2015 March 17
Explanation: Do you see it? This common question frequently precedes the rediscovery of one of the most commonly recognized configurations of stars on the northern sky: the Big Dipper. This grouping of stars is one of the few things that has likely been seen, and will be seen, by every human generation. In this featured image, however, the stars of the Big Dipper have been digitally enhanced -- they do not really appear this much brighter than nearby stars. The image was taken earlier this month from France. The Big Dipper is not by itself a constellation. Although part of the constellation of the Great Bear (Ursa Major), the Big Dipper is an asterism that has been known by different names to different societies. Five of the Big Dipper stars are actually near each other in space and were likely formed at nearly the same time. Relative stellar motions will cause the Big Dipper to slowly change its apparent configuration over the next 100,000 years.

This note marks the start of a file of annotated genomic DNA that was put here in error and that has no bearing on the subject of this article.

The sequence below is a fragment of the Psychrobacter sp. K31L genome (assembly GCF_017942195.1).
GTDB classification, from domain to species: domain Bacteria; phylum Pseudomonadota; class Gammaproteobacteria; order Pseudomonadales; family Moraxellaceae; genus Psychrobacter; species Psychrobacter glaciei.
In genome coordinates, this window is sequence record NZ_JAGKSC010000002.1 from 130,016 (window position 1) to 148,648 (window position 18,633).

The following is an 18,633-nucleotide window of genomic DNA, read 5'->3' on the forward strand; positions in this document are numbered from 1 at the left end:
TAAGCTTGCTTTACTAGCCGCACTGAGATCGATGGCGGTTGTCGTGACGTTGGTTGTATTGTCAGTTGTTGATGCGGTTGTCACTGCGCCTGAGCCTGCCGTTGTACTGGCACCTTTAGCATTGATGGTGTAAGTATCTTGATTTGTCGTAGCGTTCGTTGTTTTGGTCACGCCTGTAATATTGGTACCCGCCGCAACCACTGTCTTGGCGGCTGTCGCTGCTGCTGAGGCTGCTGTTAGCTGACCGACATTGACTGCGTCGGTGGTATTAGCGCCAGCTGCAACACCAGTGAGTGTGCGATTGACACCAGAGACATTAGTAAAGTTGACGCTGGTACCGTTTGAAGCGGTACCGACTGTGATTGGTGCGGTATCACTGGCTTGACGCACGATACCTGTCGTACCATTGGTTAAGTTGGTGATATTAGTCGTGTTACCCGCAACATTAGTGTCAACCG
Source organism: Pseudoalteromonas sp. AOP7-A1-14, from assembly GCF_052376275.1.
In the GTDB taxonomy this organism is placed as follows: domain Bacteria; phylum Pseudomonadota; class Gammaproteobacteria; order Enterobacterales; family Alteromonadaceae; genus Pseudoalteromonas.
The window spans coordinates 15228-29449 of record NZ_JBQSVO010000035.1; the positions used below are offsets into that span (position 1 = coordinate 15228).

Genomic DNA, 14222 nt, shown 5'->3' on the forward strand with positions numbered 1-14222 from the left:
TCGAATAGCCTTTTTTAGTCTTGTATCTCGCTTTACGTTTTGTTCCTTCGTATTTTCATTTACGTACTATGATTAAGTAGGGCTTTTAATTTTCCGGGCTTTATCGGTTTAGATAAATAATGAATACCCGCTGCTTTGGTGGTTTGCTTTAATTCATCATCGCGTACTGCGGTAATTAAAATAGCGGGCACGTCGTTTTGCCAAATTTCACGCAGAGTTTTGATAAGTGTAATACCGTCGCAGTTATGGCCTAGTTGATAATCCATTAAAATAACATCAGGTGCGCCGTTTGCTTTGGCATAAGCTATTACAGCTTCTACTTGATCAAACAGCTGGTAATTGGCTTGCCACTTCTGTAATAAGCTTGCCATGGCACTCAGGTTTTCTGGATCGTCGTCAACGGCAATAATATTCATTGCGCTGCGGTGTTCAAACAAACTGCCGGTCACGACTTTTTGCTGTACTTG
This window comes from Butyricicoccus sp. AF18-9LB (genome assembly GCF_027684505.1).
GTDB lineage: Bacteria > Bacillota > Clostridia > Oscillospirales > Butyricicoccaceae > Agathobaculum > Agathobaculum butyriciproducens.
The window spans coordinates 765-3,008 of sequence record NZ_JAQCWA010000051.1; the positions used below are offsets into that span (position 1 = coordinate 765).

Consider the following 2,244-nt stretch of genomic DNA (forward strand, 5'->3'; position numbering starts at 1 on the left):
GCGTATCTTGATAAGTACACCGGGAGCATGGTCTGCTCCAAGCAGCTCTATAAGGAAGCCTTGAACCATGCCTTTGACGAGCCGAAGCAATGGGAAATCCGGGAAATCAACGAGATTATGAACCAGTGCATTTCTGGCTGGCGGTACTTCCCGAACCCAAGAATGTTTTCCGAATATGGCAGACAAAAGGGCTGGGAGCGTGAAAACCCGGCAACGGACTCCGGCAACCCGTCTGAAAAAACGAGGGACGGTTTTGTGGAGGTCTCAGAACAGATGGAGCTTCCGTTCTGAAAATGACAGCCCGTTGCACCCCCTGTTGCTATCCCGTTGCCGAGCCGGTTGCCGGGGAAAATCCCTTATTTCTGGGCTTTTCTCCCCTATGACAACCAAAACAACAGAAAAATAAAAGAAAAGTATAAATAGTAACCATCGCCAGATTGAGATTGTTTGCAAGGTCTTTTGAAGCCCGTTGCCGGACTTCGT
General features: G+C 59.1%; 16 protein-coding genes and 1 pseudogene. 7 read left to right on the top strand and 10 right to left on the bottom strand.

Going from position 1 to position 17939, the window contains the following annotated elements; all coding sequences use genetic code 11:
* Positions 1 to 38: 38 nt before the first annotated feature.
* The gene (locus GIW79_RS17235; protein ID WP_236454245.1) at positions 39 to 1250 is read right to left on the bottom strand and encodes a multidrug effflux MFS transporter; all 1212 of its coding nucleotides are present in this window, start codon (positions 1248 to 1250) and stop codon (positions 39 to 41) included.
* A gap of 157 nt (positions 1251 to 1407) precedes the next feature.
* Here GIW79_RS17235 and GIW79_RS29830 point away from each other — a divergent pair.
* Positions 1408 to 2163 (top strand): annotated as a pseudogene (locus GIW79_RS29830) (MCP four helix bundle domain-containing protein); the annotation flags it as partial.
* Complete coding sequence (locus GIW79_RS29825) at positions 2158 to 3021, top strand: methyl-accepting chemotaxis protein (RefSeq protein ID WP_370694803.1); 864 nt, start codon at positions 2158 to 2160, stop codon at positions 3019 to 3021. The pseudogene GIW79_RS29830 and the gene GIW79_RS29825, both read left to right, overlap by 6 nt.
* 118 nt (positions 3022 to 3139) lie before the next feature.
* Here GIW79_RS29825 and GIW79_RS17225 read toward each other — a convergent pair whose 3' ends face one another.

Authors & editors:
Jerry Bonnell (UMCP)
NASA Official: Phillip Newman Specific rights apply.
A service of: ASD at NASA / GSFC
& Michigan Tech. U.